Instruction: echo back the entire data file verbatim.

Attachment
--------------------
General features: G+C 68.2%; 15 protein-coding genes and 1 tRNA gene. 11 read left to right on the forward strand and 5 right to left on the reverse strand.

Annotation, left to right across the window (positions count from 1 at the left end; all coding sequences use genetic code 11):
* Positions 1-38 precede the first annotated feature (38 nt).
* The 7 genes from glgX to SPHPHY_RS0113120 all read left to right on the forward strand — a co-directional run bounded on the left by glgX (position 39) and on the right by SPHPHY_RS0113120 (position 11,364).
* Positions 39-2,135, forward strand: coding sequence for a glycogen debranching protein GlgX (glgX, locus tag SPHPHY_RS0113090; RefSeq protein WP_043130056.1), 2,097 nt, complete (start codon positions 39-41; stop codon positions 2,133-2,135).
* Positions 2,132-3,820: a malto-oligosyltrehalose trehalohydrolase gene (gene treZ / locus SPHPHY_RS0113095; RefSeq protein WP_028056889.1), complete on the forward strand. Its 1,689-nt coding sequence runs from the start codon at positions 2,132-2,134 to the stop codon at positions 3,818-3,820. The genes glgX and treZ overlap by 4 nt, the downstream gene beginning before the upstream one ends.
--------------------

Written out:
General features: G+C 68.2%; 15 protein-coding genes and 1 tRNA gene. 11 read left to right on the forward strand and 5 right to left on the reverse strand.

Annotation, left to right across the window (positions count from 1 at the left end; all coding sequences use genetic code 11):
* Positions 1-38 precede the first annotated feature (38 nt).
* The 7 genes from glgX to SPHPHY_RS0113120 all read left to right on the forward strand — a co-directional run bounded on the left by glgX (position 39) and on the right by SPHPHY_RS0113120 (position 11,364).
* Positions 39-2,135, forward strand: coding sequence for a glycogen debranching protein GlgX (glgX, locus tag SPHPHY_RS0113090; RefSeq protein WP_043130056.1), 2,097 nt, complete (start codon positions 39-41; stop codon positions 2,133-2,135).
* Positions 2,132-3,820: a malto-oligosyltrehalose trehalohydrolase gene (gene treZ / locus SPHPHY_RS0113095; RefSeq protein WP_028056889.1), complete on the forward strand. Its 1,689-nt coding sequence runs from the start codon at positions 2,132-2,134 to the stop codon at positions 3,818-3,820. The genes glgX and treZ overlap by 4 nt, the downstream gene beginning before the upstream one ends.